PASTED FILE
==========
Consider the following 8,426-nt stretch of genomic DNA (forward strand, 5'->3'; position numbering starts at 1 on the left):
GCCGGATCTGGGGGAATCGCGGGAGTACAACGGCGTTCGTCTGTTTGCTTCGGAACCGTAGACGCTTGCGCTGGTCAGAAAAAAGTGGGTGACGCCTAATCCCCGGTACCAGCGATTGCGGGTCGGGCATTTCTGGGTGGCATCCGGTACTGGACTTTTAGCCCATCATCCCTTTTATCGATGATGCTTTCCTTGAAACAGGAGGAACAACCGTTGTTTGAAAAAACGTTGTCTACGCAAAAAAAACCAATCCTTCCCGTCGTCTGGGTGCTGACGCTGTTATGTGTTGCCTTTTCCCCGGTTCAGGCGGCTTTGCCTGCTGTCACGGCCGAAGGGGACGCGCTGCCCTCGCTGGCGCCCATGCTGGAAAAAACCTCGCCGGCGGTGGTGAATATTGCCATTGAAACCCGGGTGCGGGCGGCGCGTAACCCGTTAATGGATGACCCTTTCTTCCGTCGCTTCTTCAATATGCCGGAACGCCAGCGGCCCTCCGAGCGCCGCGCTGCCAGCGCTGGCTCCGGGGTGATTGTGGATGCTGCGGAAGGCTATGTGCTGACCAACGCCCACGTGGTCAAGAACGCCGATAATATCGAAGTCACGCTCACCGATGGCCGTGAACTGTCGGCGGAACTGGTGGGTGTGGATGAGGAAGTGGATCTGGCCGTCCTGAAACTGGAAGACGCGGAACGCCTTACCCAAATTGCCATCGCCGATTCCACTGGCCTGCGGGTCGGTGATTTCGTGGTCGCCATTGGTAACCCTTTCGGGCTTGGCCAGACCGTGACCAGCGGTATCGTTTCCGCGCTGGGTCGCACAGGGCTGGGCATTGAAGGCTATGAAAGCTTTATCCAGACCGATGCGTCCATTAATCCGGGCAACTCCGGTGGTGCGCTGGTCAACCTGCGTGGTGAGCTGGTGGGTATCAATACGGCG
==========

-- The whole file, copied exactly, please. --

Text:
Consider the following 8,426-nt stretch of genomic DNA (forward strand, 5'->3'; position numbering starts at 1 on the left):
GCCGGATCTGGGGGAATCGCGGGAGTACAACGGCGTTCGTCTGTTTGCTTCGGAACCGTAGACGCTTGCGCTGGTCAGAAAAAAGTGGGTGACGCCTAATCCCCGGTACCAGCGATTGCGGGTCGGGCATTTCTGGGTGGCATCCGGTACTGGACTTTTAGCCCATCATCCCTTTTATCGATGATGCTTTCCTTGAAACAGGAGGAACAACCGTTGTTTGAAAAAACGTTGTCTACGCAAAAAAAACCAATCCTTCCCGTCGTCTGGGTGCTGACGCTGTTATGTGTTGCCTTTTCCCCGGTTCAGGCGGCTTTGCCTGCTGTCACGGCCGAAGGGGACGCGCTGCCCTCGCTGGCGCCCATGCTGGAAAAAACCTCGCCGGCGGTGGTGAATATTGCCATTGAAACCCGGGTGCGGGCGGCGCGTAACCCGTTAATGGATGACCCTTTCTTCCGTCGCTTCTTCAATATGCCGGAACGCCAGCGGCCCTCCGAGCGCCGCGCTGCCAGCGCTGGCTCCGGGGTGATTGTGGATGCTGCGGAAGGCTATGTGCTGACCAACGCCCACGTGGTCAAGAACGCCGATAATATCGAAGTCACGCTCACCGATGGCCGTGAACTGTCGGCGGAACTGGTGGGTGTGGATGAGGAAGTGGATCTGGCCGTCCTGAAACTGGAAGACGCGGAACGCCTTACCCAAATTGCCATCGCCGATTCCACTGGCCTGCGGGTCGGTGATTTCGTGGTCGCCATTGGTAACCCTTTCGGGCTTGGCCAGACCGTGACCAGCGGTATCGTTTCCGCGCTGGGTCGCACAGGGCTGGGCATTGAAGGCTATGAAAGCTTTATCCAGACCGATGCGTCCATTAATCCGGGCAACTCCGGTGGTGCGCTGGTCAACCTGCGTGGTGAGCTGGTGGGTATCAATACGGCG